“Contract brewing enabled us to use our spare capacity to diversify the industry and, in its early days, that was a win-win, for us and the industry as a whole.

“However, now we have explosion of offerings the challenge for the industry is different.

“Knowing that, it would be irresponsible of us to continue to offer brewing services to brands who are facing steeper and steeper uphill battles to sell their beer into the market.

“We work with a live product that has a shelf life, we don’t want to leave customers stuck with stocks they can’t sell, or end up dumping bottles in an aged condition on the market – that only hurts the whole industry.

“Contract brewing still has a place but that’s in collaboration and shared capacity with other breweries rather than brands – and working to ensure that our industry is making the best beers we can.”

Invercargill Brewery will continue hosting the Southern Malt Collective, which started life four years ago as a collaboration brew that quickly morphed into a craft brewing seminar with a focus on education.

“We are at the end of the world. One of the best things about contract brewing was having some of New Zealand’s best brewers come down and brew with us, with the Southern Malt Collective we can still do all that,” Nally said.


Calling all apples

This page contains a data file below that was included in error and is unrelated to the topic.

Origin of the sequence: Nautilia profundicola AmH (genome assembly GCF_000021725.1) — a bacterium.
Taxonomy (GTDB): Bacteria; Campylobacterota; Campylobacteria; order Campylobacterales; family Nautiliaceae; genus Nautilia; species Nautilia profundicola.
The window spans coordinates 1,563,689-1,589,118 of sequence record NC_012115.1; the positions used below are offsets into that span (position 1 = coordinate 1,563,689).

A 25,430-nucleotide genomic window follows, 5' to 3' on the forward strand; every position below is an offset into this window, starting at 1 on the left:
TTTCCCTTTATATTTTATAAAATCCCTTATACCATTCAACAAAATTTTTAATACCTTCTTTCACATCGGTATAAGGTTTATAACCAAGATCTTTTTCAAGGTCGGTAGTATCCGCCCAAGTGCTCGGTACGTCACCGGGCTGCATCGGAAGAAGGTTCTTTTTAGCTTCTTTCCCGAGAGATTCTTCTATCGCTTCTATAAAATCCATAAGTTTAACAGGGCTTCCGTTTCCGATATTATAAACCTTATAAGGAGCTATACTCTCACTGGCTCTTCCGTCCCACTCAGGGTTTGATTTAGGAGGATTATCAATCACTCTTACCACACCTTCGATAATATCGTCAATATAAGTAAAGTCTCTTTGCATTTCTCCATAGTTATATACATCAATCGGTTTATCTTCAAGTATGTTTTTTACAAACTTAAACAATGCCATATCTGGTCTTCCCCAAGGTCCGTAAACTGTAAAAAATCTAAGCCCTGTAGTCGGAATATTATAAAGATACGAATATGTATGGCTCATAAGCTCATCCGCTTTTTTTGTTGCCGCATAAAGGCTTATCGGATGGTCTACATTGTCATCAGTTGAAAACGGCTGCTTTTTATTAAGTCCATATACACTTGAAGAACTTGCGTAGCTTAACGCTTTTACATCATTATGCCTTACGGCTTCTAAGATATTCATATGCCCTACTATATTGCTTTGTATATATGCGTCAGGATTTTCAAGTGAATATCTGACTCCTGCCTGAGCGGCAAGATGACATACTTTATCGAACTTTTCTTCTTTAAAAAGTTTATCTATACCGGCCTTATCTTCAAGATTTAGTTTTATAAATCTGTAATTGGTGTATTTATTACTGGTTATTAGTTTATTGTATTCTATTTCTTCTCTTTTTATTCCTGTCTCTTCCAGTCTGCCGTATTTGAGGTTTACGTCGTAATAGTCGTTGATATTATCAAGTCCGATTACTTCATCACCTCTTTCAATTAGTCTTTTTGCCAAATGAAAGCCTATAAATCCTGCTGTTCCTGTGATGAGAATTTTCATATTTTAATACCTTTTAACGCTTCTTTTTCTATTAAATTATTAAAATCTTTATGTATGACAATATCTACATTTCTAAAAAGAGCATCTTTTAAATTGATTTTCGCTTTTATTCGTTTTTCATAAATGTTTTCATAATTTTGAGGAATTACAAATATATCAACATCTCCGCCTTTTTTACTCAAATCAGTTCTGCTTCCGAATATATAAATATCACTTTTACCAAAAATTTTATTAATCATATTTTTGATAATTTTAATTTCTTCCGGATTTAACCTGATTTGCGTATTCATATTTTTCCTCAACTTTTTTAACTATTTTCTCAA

Invercargill Brewery is gearing up for a record Heritage Cider press on Saturday April 8 thanks to the generosity of Southlanders. Anyone keen to have a go at cider making please contact us, we aim to be getting under way at 9am Saturday April 8 and continuing until apples are pulped. Meanwhile, keep bringing in those apples.

Heritage Cider launching on Friday

Fans of authentic ciders can check out the taste of Southland summer at Invercargill and Dunedin on Friday November 11 with simultaneous launches of Invercargill Brewery’s Heritage Apple Cider.

Heritage Cider will be on tap the Invercargill Brewery Cellar Door at 72 Leet Street from midday, and The Inch Bar 8 Bank Street Dunedin from 8pm .

This genuine taste of Southland is different each year, made from donated windfall apples from around the district in the timeless rack and cloth method of Summerset, all by hand by a bunch of hardy Southlanders keen to keep tradition alive.